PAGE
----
If we look at the power stories have to cultivate empathy for others as well as confidence in ourselves, representation is simply integral. Humanity is a vast and vibrant tapestry—and there’s room for everyone in this world.
What do you do when you’re not writing?
I’m a full-time editor and a full-time author, and I am also a Gaelic singer and songwriter, so I keep very busy! I like to play video games when I have some downtime, and I of course love to read, though because I spend so much time staring at screens and pages, sometimes I just need to turn off my brain and give my poor eyeballs a break!
There’s nothing I love more than escaping into the Highlands, alone or with friends, to enjoy this beautiful land we call home. Last week, I was up in Argyll with my friend Hamish, spending the day hillwalking (25 kilometres, ooft!) and speaking Gaelic.
What books do you consider your favourites?
This is such a difficult question! I adore The Shadow of the Wind by the late Carlos Ruiz Zafón. It’s a Gothic novel set in Catalonia after the Spanish Civil War, and it isn’t fantasy, but it feels like fantasy. Barcelona is a character in and of itself.
Another all-time favourite is A Wrinkle in Time by Madeleine L’Engle, which is I think where I realised how important representation was for the first time. Meg reads very autistic to me in her behaviours (she has set ways of doing things, often gets in trouble for being inflexible about it, is very literal), and I related to her so much as a kid.
In more recent favourites, I absolutely loved Caitlin Starling’s The Death of Jane Lawrence, which is a fantastic gothic fantasy with an autistic protagonist. Deliciously creepy and beautifully written.
Can you tell us what might come next for your writing, and if more YA novels might be on the horizon?
I’ve got so many projects working that sometimes I feel like I’m steering a chariot drawn by a hundred horses at once! In most recent YA news, Astra Books for Young Readers also picked up my option book, The Evolving Truth of Ever-Stronger Will this year, which is in a similar vein to Sam Sylvester (non-binary autistic protagonist, some spooky paranormal stuff, resolving trauma and finding family). I’m so excited about this one. I’m actually working on edits for that right now, and you can expect some news about it in the next few months!
Last year, I wrote a YA fantasy called Eatorra, which features (surprise!) an autistic agender protagonist who accidentally stumbles upon the Fair Folk in the west of Scotland and becomes one of them. It’s deeply rooted in Gaelic tradition and lore as well as intergenerational language transmission and coming of age. We’ve not found a home for it yet, but as we say in Gaelic, I remain beò an dòchas! (Alive in hope!)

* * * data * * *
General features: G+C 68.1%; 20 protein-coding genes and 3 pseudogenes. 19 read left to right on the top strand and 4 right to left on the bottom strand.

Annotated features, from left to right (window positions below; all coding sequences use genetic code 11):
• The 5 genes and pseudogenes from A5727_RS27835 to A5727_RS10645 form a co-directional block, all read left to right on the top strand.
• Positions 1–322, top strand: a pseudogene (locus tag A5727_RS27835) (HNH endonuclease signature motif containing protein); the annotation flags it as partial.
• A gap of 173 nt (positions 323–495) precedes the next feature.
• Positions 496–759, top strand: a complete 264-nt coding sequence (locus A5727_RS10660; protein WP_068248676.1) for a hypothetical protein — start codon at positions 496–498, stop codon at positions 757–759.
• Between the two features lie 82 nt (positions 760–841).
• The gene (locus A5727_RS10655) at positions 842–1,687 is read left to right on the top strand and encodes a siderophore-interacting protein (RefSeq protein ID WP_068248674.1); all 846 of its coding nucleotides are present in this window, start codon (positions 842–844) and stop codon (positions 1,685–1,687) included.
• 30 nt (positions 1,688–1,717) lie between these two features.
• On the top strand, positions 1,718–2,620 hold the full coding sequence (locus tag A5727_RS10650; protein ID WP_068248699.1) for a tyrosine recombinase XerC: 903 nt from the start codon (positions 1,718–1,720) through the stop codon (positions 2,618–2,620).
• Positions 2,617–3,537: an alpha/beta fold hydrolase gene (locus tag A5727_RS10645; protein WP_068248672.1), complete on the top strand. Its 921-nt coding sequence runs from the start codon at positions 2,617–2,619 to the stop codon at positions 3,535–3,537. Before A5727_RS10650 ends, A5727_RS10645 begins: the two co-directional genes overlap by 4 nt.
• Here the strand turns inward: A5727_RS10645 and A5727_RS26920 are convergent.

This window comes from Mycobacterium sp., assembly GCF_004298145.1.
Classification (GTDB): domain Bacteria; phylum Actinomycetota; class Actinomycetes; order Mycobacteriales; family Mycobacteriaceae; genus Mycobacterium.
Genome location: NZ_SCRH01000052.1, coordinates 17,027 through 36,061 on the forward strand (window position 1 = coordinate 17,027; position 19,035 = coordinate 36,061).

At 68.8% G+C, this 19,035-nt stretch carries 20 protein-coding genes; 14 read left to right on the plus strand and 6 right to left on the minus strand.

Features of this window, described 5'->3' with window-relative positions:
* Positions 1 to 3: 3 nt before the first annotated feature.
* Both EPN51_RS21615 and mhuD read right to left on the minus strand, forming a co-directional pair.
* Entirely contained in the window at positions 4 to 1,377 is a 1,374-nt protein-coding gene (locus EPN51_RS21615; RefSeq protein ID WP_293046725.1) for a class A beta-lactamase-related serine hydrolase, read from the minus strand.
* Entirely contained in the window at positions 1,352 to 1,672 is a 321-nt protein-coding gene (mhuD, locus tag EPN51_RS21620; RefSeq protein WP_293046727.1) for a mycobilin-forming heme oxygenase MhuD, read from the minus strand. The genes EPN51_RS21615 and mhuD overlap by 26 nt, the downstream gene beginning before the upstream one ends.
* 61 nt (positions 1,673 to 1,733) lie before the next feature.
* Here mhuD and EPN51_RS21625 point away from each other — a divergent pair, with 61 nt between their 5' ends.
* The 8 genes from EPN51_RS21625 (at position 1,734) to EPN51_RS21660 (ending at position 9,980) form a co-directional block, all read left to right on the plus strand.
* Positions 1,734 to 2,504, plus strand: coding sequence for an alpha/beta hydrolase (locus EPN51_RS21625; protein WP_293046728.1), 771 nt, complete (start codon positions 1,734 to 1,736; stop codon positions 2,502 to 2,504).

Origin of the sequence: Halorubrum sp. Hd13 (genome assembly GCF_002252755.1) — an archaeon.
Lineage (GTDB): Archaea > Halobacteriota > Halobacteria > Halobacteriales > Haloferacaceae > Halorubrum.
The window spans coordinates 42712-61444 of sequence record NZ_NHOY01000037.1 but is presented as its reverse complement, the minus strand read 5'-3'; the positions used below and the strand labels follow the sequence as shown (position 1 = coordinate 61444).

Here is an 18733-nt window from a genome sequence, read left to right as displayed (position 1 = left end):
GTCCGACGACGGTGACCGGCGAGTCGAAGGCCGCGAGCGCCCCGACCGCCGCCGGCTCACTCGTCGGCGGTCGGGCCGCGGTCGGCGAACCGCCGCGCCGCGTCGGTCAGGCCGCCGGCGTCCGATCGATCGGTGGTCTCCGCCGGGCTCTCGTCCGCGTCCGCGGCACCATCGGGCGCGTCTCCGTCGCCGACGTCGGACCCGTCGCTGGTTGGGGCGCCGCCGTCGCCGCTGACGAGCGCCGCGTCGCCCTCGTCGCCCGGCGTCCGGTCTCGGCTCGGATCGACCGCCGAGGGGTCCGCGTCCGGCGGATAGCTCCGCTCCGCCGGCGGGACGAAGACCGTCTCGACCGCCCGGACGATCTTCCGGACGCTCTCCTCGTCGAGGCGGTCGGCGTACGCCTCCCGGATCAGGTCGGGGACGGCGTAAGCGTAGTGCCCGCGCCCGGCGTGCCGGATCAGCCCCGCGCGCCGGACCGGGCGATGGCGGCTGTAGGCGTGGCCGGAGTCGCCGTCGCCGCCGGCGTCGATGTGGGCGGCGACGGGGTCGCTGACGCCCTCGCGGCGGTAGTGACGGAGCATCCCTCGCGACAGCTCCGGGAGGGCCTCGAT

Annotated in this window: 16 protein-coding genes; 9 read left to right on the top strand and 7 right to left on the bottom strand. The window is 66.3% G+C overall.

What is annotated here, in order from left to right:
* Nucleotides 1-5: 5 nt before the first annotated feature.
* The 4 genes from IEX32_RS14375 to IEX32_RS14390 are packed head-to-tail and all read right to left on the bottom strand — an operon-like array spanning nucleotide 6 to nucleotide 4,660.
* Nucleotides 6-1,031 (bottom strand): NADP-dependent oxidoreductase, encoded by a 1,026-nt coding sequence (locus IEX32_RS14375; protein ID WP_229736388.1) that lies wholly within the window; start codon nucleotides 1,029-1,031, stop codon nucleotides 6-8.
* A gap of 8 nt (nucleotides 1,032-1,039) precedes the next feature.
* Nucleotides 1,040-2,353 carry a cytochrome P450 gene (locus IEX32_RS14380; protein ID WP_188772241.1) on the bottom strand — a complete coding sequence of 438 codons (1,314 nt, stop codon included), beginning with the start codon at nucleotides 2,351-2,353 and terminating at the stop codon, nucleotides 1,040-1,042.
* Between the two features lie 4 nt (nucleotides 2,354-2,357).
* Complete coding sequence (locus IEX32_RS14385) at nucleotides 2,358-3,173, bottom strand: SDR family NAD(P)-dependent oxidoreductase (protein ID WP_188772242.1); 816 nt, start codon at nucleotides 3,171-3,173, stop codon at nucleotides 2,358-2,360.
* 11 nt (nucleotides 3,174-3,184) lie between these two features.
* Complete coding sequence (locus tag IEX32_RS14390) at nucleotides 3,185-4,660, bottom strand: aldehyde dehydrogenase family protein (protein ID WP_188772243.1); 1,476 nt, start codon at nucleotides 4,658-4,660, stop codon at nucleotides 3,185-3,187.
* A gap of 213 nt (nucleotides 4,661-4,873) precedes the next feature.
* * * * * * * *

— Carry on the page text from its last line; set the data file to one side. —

Beyond that, I’ve got a lot of other projects happening. As Emmie Mears, I’m closing out an epic fantasy trilogy in July 2023 (the Stonebreaker series) with Windtaker, and that series has solid crossover potential for YA readers as well, since the characters start out in their late teens. I’m also working on something under NDA as we speak that will be made public later this month (!), and I also write under a secret pen name, so I’m releasing something entirely different in another genre next month. I keep very busy!
Oh, and I’m also working on my first Gaelic novel, called Sùgan Sàile, which is based on one of my favourite Gaelic waulking songs, “Thig am Bàta”.
Maya MacGregor is an author, singer, and artist based in Glasgow, Scotland. A fluent Gaelic speaker, Maya is active in many community activities in Gaelic music as well as writing contemporary YA and adult fiction (as Emmie Mears and M. Evan MacGriogair). Maya has a degree in history and is passionate about writing the stories for teens they wish had existed when they were younger and fills them with the type of people who have always populated their world. Their pronouns are they/them.
The Many Half-Lived Lives of Sam Sylvester is Maya’s first YA novel, and out now. It will be followed by The Evolving Truth of Ever-Stronger Will.
You can find Maya online at www.mayamacgregor.com, and you can also find their work at www.emmiemears.com. On social media, they like to keep things simple: you can find them on Instagram, Twitter, and TikTok as @Maigheach. (The Gaelic word for hare!)